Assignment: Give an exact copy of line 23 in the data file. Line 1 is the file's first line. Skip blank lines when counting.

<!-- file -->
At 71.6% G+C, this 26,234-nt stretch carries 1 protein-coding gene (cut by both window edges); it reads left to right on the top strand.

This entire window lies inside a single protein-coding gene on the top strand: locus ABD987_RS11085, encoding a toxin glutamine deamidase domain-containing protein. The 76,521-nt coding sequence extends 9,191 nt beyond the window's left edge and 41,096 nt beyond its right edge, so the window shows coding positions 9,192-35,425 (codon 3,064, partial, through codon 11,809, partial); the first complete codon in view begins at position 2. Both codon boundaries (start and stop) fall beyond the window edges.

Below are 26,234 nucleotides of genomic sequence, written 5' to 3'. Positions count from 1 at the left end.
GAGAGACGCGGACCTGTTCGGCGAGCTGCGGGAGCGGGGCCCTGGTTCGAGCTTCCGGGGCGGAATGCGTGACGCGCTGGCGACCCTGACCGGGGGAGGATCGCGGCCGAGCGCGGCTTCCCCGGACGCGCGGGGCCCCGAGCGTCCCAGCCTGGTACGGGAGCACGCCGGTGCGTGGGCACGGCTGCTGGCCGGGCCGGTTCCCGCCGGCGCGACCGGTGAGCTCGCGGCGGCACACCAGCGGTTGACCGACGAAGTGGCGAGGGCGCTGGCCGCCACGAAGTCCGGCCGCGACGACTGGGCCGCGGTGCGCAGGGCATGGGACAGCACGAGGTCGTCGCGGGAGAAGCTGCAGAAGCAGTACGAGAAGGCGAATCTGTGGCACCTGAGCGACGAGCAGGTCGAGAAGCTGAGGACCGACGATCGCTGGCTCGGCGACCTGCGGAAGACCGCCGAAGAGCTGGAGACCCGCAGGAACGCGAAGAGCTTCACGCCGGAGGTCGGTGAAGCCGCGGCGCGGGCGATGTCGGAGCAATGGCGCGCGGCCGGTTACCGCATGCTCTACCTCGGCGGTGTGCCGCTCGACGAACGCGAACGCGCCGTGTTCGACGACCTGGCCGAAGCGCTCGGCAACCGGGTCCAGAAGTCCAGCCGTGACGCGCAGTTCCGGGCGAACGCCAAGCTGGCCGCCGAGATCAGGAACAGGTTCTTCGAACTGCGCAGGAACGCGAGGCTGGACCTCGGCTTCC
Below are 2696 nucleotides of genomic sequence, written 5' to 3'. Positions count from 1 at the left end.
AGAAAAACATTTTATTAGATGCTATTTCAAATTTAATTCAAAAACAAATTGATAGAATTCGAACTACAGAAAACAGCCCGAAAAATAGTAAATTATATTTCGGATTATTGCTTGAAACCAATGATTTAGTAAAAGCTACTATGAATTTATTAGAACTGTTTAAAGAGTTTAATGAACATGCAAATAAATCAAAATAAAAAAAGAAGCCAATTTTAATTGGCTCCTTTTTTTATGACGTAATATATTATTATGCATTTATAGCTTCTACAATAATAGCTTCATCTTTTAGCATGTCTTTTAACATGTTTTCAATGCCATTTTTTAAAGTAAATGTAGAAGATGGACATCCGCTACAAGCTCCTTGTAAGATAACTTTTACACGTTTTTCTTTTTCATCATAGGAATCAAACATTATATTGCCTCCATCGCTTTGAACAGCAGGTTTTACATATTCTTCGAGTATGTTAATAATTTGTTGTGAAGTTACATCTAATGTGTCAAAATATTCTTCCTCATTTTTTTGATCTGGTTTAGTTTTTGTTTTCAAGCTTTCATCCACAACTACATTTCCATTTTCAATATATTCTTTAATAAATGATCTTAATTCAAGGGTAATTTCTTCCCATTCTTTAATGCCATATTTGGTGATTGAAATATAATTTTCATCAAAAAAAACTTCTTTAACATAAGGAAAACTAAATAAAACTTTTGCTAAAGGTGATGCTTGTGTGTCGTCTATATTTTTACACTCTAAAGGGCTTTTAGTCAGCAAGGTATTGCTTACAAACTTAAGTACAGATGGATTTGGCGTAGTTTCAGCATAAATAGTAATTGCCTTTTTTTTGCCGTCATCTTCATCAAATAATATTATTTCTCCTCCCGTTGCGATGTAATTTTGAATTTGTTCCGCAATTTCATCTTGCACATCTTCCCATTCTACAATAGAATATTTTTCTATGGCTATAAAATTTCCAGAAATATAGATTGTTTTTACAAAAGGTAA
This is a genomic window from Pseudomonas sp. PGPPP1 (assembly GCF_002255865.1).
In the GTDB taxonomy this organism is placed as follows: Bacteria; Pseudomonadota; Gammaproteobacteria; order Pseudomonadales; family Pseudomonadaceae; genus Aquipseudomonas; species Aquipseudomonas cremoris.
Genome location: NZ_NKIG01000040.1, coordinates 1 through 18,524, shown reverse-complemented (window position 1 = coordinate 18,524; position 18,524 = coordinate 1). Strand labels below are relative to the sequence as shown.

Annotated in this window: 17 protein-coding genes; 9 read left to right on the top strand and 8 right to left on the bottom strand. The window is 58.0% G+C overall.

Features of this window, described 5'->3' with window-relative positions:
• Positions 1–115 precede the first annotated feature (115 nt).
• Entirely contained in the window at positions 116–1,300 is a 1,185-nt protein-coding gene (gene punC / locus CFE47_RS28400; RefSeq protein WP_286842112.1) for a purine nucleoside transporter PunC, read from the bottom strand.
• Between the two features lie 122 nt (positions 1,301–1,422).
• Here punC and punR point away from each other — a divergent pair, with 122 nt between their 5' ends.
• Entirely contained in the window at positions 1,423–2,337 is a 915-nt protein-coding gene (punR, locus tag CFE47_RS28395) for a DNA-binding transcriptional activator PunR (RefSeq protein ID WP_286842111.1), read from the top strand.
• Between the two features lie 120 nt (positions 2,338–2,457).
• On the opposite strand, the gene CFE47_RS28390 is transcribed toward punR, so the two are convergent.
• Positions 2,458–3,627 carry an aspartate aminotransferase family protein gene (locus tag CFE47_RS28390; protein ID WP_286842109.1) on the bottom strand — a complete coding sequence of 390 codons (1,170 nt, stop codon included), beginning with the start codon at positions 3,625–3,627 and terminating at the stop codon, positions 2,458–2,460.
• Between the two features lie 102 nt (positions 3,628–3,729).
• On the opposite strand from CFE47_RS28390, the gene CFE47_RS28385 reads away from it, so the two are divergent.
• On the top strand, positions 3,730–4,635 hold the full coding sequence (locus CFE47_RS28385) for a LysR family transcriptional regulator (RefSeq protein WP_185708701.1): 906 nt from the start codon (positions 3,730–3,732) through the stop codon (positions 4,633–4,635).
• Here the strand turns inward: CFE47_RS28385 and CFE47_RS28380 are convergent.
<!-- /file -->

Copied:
• Here the strand turns inward: CFE47_RS28385 and CFE47_RS28380 are convergent.